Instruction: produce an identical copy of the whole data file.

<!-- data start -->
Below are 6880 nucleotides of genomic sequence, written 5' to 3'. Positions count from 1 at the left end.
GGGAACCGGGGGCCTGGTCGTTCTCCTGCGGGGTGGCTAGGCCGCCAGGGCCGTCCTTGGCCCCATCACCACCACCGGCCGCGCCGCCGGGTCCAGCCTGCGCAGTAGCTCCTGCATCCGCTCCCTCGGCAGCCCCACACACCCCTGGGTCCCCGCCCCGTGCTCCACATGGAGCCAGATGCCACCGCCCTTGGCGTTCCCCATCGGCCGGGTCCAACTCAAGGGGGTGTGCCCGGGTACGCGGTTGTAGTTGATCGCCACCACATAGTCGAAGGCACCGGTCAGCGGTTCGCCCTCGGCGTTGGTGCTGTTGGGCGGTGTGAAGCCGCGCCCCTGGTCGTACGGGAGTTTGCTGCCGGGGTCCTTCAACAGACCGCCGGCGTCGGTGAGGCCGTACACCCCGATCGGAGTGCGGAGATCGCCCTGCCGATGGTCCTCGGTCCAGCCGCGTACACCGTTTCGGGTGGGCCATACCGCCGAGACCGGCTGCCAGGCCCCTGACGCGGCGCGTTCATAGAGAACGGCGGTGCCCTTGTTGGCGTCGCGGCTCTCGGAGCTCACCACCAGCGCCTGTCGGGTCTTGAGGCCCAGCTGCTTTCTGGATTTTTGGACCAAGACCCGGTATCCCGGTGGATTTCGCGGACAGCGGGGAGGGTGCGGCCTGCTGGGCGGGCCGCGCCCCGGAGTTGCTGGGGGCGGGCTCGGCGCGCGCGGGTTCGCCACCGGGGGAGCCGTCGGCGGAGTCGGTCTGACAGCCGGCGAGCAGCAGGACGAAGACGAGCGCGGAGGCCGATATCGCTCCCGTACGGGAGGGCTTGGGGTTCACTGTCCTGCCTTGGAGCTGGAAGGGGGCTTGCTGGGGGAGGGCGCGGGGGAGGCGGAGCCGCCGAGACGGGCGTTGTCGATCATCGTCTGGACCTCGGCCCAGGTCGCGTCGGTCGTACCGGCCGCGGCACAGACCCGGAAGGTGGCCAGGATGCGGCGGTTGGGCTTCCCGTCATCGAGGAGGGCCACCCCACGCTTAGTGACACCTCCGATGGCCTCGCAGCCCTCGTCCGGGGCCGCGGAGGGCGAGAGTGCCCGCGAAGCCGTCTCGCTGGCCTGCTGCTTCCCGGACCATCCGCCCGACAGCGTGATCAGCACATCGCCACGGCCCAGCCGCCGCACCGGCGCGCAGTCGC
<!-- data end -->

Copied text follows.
Below are 6880 nucleotides of genomic sequence, written 5' to 3'. Positions count from 1 at the left end.
GGGAACCGGGGGCCTGGTCGTTCTCCTGCGGGGTGGCTAGGCCGCCAGGGCCGTCCTTGGCCCCATCACCACCACCGGCCGCGCCGCCGGGTCCAGCCTGCGCAGTAGCTCCTGCATCCGCTCCCTCGGCAGCCCCACACACCCCTGGGTCCCCGCCCCGTGCTCCACATGGAGCCAGATGCCACCGCCCTTGGCGTTCCCCATCGGCCGGGTCCAACTCAAGGGGGTGTGCCCGGGTACGCGGTTGTAGTTGATCGCCACCACATAGTCGAAGGCACCGGTCAGCGGTTCGCCCTCGGCGTTGGTGCTGTTGGGCGGTGTGAAGCCGCGCCCCTGGTCGTACGGGAGTTTGCTGCCGGGGTCCTTCAACAGACCGCCGGCGTCGGTGAGGCCGTACACCCCGATCGGAGTGCGGAGATCGCCCTGCCGATGGTCCTCGGTCCAGCCGCGTACACCGTTTCGGGTGGGCCATACCGCCGAGACCGGCTGCCAGGCCCCTGACGCGGCGCGTTCATAGAGAACGGCGGTGCCCTTGTTGGCGTCGCGGCTCTCGGAGCTCACCACCAGCGCCTGTCGGGTCTTGAGGCCCAGCTGCTTTCTGGATTTTTGGACCAAGACCCGGTATCCCGGTGGATTTCGCGGACAGCGGGGAGGGTGCGGCCTGCTGGGCGGGCCGCGCCCCGGAGTTGCTGGGGGCGGGCTCGGCGCGCGCGGGTTCGCCACCGGGGGAGCCGTCGGCGGAGTCGGTCTGACAGCCGGCGAGCAGCAGGACGAAGACGAGCGCGGAGGCCGATATCGCTCCCGTACGGGAGGGCTTGGGGTTCACTGTCCTGCCTTGGAGCTGGAAGGGGGCTTGCTGGGGGAGGGCGCGGGGGAGGCGGAGCCGCCGAGACGGGCGTTGTCGATCATCGTCTGGACCTCGGCCCAGGTCGCGTCGGTCGTACCGGCCGCGGCACAGACCCGGAAGGTGGCCAGGATGCGGCGGTTGGGCTTCCCGTCATCGAGGAGGGCCACCCCACGCTTAGTGACACCTCCGATGGCCTCGCAGCCCTCGTCCGGGGCCGCGGAGGGCGAGAGTGCCCGCGAAGCCGTCTCGCTGGCCTGCTGCTTCCCGGACCATCCGCCCGACAGCGTGATCAGCACATCGCCACGGCCCAGCCGCCGCACCGGCGCGCAGTCGC